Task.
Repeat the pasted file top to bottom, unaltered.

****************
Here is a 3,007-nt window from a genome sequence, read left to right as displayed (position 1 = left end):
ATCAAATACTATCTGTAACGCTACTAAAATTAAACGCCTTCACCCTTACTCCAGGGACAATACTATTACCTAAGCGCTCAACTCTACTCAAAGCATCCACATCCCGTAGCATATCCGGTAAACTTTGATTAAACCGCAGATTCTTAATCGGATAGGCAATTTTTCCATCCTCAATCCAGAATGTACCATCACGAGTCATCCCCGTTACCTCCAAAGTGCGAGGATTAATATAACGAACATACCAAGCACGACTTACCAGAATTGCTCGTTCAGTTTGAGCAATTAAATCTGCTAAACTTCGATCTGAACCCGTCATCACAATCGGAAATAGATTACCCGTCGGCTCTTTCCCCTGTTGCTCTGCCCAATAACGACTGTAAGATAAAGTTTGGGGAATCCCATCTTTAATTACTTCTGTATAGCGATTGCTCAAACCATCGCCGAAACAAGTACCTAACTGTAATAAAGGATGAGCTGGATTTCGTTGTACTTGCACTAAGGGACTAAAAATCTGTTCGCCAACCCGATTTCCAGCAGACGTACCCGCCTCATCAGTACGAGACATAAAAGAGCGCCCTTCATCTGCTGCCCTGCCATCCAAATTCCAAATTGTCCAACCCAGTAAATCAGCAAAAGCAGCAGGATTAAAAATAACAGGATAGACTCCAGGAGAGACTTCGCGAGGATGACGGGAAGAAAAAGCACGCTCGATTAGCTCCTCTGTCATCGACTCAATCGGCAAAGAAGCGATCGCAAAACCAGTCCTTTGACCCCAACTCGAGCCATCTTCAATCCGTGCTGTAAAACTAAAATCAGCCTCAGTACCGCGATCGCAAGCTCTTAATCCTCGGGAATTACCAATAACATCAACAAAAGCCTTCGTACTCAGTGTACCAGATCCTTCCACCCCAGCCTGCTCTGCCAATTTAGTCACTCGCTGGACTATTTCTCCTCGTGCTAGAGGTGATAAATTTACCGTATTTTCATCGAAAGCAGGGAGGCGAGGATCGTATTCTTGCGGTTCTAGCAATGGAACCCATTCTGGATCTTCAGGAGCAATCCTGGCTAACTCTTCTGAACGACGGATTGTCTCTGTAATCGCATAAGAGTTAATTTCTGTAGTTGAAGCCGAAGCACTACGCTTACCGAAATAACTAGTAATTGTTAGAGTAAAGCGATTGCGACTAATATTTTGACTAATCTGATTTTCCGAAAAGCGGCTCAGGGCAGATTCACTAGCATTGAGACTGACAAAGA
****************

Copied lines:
Here is a 3,007-nt window from a genome sequence, read left to right as displayed (position 1 = left end):
ATCAAATACTATCTGTAACGCTACTAAAATTAAACGCCTTCACCCTTACTCCAGGGACAATACTATTACCTAAGCGCTCAACTCTACTCAAAGCATCCACATCCCGTAGCATATCCGGTAAACTTTGATTAAACCGCAGATTCTTAATCGGATAGGCAATTTTTCCATCCTCAATCCAGAATGTACCATCACGAGTCATCCCCGTTACCTCCAAAGTGCGAGGATTAATATAACGAACATACCAAGCACGACTTACCAGAATTGCTCGTTCAGTTTGAGCAATTAAATCTGCTAAACTTCGATCTGAACCCGTCATCACAATCGGAAATAGATTACCCGTCGGCTCTTTCCCCTGTTGCTCTGCCCAATAACGACTGTAAGATAAAGTTTGGGGAATCCCATCTTTAATTACTTCTGTATAGCGATTGCTCAAACCATCGCCGAAACAAGTACCTAACTGTAATAAAGGATGAGCTGGATTTCGTTGTACTTGCACTAAGGGACTAAAAATCTGTTCGCCAACCCGATTTCCAGCAGACGTACCCGCCTCATCAGTACGAGACATAAAAGAGCGCCCTTCATCTGCTGCCCTGCCATCCAAATTCCAAATTGTCCAACCCAGTAAATCAGCAAAAGCAGCAGGATTAAAAATAACAGGATAGACTCCAGGAGAGACTTCGCGAGGATGACGGGAAGAAAAAGCACGCTCGATTAGCTCCTCTGTCATCGACTCAATCGGCAAAGAAGCGATCGCAAAACCAGTCCTTTGACCCCAACTCGAGCCATCTTCAATCCGTGCTGTAAAACTAAAATCAGCCTCAGTACCGCGATCGCAAGCTCTTAATCCTCGGGAATTACCAATAACATCAACAAAAGCCTTCGTACTCAGTGTACCAGATCCTTCCACCCCAGCCTGCTCTGCCAATTTAGTCACTCGCTGGACTATTTCTCCTCGTGCTAGAGGTGATAAATTTACCGTATTTTCATCGAAAGCAGGGAGGCGAGGATCGTATTCTTGCGGTTCTAGCAATGGAACCCATTCTGGATCTTCAGGAGCAATCCTGGCTAACTCTTCTGAACGACGGATTGTCTCTGTAATCGCATAAGAGTTAATTTCTGTAGTTGAAGCCGAAGCACTACGCTTACCGAAATAACTAGTAATTGTTAGAGTAAAGCGATTGCGACTAATATTTTGACTAATCTGATTTTCCGAAAAGCGGCTCAGGGCAGATTCACTAGCATTGAGACTGACAAAGA